1. By the woman's testimony concerning Christ; though a single testimony, and of one of no good report, and the testimony no more than this, He told me all that ever I did, yet it had a good influence upon many. One would have thought that his telling the woman of her secret sins would have made them afraid of coming to him, lest he should tell them also of their faults; but they will venture that rather than not be acquainted with one who they had reason to think was a prophet. And two things they were brought to:—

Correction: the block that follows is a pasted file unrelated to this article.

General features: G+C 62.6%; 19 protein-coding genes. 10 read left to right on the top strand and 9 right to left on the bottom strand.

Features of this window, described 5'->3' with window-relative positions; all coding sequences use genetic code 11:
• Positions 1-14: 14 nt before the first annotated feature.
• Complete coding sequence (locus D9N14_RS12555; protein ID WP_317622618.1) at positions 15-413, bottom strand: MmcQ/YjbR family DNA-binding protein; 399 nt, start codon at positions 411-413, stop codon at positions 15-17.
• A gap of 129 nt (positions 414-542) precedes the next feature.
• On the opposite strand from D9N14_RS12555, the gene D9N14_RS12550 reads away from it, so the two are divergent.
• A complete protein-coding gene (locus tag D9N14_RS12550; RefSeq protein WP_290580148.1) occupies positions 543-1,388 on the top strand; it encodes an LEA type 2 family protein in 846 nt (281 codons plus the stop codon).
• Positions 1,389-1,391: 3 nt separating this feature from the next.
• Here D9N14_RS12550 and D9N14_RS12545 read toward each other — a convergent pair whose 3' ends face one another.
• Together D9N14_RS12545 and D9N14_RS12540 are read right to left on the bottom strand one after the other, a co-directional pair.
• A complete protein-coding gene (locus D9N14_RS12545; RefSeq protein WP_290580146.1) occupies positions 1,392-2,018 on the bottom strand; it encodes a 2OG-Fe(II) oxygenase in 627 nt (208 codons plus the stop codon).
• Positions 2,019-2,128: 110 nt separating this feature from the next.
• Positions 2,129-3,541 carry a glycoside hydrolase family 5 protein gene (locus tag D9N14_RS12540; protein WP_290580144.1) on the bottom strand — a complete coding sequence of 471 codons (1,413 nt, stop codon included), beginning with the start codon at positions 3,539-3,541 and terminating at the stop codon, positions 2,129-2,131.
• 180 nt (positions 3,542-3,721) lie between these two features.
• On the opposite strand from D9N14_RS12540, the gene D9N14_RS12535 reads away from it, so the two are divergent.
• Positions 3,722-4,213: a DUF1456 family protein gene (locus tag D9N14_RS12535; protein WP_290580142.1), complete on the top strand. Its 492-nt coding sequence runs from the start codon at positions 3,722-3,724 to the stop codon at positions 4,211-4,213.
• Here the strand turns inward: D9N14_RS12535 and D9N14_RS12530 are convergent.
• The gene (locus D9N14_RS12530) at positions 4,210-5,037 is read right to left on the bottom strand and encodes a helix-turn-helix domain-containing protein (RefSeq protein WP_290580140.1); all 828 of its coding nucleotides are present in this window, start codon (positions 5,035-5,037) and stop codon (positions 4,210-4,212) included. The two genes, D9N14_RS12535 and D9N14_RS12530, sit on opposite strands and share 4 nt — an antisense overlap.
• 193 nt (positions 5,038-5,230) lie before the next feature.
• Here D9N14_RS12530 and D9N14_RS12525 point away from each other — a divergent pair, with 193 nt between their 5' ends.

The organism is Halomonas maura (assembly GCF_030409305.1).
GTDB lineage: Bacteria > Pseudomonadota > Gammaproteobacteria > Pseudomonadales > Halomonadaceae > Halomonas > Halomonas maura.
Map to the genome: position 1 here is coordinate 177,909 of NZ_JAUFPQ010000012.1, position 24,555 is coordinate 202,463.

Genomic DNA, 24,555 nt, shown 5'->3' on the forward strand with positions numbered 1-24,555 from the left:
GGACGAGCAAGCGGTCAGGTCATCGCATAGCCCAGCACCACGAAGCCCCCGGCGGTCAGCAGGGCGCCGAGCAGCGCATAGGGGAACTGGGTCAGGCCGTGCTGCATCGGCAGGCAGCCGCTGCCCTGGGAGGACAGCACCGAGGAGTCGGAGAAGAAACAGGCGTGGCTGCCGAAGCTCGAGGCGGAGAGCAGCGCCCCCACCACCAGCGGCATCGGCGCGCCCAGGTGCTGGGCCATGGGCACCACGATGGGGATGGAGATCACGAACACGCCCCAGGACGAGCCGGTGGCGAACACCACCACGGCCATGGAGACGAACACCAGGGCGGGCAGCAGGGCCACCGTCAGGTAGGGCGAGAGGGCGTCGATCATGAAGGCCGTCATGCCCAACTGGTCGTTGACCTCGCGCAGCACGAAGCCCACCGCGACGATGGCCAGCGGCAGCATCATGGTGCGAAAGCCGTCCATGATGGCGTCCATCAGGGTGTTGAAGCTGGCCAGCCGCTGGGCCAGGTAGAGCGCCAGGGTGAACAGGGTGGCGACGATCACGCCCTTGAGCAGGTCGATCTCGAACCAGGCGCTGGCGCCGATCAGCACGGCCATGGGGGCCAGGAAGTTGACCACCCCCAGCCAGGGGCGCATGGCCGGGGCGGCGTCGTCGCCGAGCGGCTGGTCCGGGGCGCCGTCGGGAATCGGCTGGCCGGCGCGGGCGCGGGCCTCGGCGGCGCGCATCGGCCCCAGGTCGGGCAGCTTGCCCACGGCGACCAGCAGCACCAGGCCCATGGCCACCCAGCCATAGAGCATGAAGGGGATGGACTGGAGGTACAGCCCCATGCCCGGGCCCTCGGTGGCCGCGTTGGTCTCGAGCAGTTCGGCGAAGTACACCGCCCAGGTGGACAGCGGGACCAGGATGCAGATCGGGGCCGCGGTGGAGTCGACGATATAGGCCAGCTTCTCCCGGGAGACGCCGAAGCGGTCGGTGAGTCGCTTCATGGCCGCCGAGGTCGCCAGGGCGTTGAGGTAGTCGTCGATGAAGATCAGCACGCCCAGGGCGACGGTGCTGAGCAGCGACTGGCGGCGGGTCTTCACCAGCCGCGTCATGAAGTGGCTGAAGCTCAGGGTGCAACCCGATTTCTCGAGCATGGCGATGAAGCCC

(1.) To credit Christ's word (v. 39): Many of the Samaritans of that city believed on him for the saying of the woman. So far they believed on him that they took him for a prophet, and were desirous to know the mind of God from him; this is favourably interpreted as believing on him. Now observe, [1.] Who they were that believed: Many of the Samaritans, who were not of the house of Israel. Their faith was not only an aggravation of the unbelief of the Jews, from whom better might have been expected, but an earnest of the faith of the Gentiles, who would welcome that which the Jews rejected. [2.] Upon what inducement they believed: For the saying of the woman. See here, First, How God is sometimes pleased to use very weak and unlikely instruments for the beginning and carrying on of a good work. A little maid directed a great prince to Elisha, 2 Kings v. 2. Secondly, How great a matter a little fire kindles. Our Saviour, by instructing one poor woman, spread instruction to a whole town. Let not ministers be either careless in their preaching, or discouraged in it, because their hearers are few and mean; for, by doing good to them, good may be conveyed to more, and those that are more considerable. If they teach every man his neighbour, and every man his brother, a great number may learn at second hand. Philip preached the gospel to a single gentleman in his chariot upon the road, and he not only received it himself, but carried it into his country, and propagated it there. Thirdly, See how good it is to speak experimentally of Christ and the things of God. This woman could say little of Christ, but what she did say she spoke feelingly: He told me all that ever I did. Those are most likely to do good that can tell what God has done for their souls, Ps. lxvi. 16.